Catalonia’s leader Carles Puigdemont has deemed early elections not a viable way to resolve the crisis over his regional government’s drive for independence from Spain. Puigdemont said that he had considered calling a snap election, but was choosing not to because he had not received sufficient guarantees that the government’s “abusive” moves to take control of Catalonia would be suspended, according to The Independent.
He said that ultimately the regional parliament should decide on how to respond to the Spanish authorities’ takeover plan.
Spanish Premier Mariano Rajoy spoke about invoking the Article 155 of the Spanish Constitution, which would allow Madrid to strip Catalonia of its self-governance. He said that the Catalan parliament will not be dissolved immediately, but its functions will be limited to “avoid measures contrary to the Constitution.” The Spanish Senate is set to vote on triggering Article 155 on October 27.
Article 155 of Spain’s 1978 constitution allows Madrid to impose direct rule in a crisis, but it has never been invoked in democratic Spain.
On the other hand, Catalonia’s vice-president has warned Spain on October 25 that its decision to impose direct rule has left separatists with little choice but to embark on the creation of a sovereign Catalan state. Oriol Junqueras told Associated Press that his Republican Left party – part of Catalonia’s ruling coalition – was “going to work towards building a republic because we understand that there is a democratic mandate to establish such a republic”.
He stressed that he was speaking only for his party and not the Catalan government, but added: “We also understand that the Spanish government is giving us no other option than to defend the civil rights and citizens’ rights through the best tools that our institutions have.”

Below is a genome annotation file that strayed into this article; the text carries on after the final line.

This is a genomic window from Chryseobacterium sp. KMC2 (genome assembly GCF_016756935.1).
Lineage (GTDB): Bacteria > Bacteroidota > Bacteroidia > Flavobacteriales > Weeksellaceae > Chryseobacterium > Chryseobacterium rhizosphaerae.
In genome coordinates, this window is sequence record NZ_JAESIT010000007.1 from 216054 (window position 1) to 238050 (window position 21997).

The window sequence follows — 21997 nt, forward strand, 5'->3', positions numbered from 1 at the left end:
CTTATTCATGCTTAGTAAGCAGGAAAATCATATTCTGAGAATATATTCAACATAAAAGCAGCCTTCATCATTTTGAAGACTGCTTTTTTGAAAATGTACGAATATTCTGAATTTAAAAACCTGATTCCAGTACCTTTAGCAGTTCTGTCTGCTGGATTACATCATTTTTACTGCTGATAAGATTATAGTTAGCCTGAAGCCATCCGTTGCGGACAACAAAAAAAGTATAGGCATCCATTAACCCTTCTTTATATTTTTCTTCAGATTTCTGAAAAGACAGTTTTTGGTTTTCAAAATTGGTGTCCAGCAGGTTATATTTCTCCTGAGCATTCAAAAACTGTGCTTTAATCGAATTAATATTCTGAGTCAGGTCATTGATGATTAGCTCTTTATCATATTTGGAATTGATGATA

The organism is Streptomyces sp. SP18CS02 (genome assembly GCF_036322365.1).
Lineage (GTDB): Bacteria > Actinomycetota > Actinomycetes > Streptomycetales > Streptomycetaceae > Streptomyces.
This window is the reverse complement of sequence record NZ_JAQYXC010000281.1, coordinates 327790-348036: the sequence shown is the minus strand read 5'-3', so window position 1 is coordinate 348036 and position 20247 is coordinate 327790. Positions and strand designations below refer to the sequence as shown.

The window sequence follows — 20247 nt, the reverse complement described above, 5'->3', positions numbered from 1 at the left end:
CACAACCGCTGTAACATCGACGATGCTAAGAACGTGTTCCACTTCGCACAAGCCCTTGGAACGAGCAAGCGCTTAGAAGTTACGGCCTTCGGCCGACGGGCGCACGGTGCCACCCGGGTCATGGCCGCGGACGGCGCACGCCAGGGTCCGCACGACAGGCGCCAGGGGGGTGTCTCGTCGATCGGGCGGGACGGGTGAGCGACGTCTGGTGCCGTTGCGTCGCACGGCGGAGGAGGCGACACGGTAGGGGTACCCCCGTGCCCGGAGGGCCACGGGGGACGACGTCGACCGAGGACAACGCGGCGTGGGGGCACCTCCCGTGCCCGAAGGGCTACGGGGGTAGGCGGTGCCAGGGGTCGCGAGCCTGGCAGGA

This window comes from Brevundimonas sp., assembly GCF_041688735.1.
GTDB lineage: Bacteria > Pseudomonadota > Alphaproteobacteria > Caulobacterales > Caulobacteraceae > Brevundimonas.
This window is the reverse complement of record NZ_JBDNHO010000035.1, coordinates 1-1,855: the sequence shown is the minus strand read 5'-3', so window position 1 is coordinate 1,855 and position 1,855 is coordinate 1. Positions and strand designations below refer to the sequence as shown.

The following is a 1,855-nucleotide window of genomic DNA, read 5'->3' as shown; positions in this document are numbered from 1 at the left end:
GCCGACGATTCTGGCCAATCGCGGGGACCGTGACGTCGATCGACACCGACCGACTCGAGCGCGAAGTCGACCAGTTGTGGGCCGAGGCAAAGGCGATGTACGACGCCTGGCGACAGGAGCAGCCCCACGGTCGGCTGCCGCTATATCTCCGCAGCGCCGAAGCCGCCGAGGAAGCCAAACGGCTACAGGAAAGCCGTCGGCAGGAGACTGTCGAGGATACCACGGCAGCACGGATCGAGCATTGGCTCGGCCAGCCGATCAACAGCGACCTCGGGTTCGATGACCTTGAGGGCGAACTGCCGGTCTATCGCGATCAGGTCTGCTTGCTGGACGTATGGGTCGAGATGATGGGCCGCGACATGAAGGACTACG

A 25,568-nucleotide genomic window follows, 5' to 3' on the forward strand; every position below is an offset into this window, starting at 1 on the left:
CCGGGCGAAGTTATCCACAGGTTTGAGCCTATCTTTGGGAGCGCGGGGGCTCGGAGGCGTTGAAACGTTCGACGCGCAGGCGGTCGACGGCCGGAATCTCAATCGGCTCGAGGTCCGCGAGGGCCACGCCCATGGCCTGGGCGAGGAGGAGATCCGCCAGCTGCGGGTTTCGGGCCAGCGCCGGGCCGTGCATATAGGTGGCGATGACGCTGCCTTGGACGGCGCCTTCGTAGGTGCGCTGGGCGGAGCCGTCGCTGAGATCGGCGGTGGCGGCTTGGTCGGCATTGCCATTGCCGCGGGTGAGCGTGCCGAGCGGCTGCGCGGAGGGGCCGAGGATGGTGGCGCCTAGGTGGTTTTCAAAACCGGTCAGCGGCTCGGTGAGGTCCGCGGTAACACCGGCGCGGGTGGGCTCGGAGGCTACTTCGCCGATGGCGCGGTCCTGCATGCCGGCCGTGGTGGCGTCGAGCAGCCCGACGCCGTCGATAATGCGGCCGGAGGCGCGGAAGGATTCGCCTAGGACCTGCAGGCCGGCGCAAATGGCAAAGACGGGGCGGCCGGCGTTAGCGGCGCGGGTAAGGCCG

Puigdemont declared independence after a referendum on October 1, which was ruled illegal by Spain’s constitutional court. Although Puigdemont signed a declaration of independence, he has proposed that its effects be suspended to allow for talks. Rajoy has refused to engage in dialogue with Puigdemont until he abandons his independence plans and has said there can be no international mediation on a domestic, constitutional issue.
According to the regional government, 90% of the 2.26 million Catalans who voted during the October 1 independence referendum chose yes. The turnout was 42.3%, which may signify the fact that those in favor of staying with Spain deemed the vote illegitimate and didn’t vote, as pre-referendum polls have shown a clear 60-40 majority of Catalans in favor of remaining part of Spain. Madrid used police violence in an attempt to prevent the vote. At least 893 people and 33 police were reported to have been hurt during the attempts to stop the vote by the police.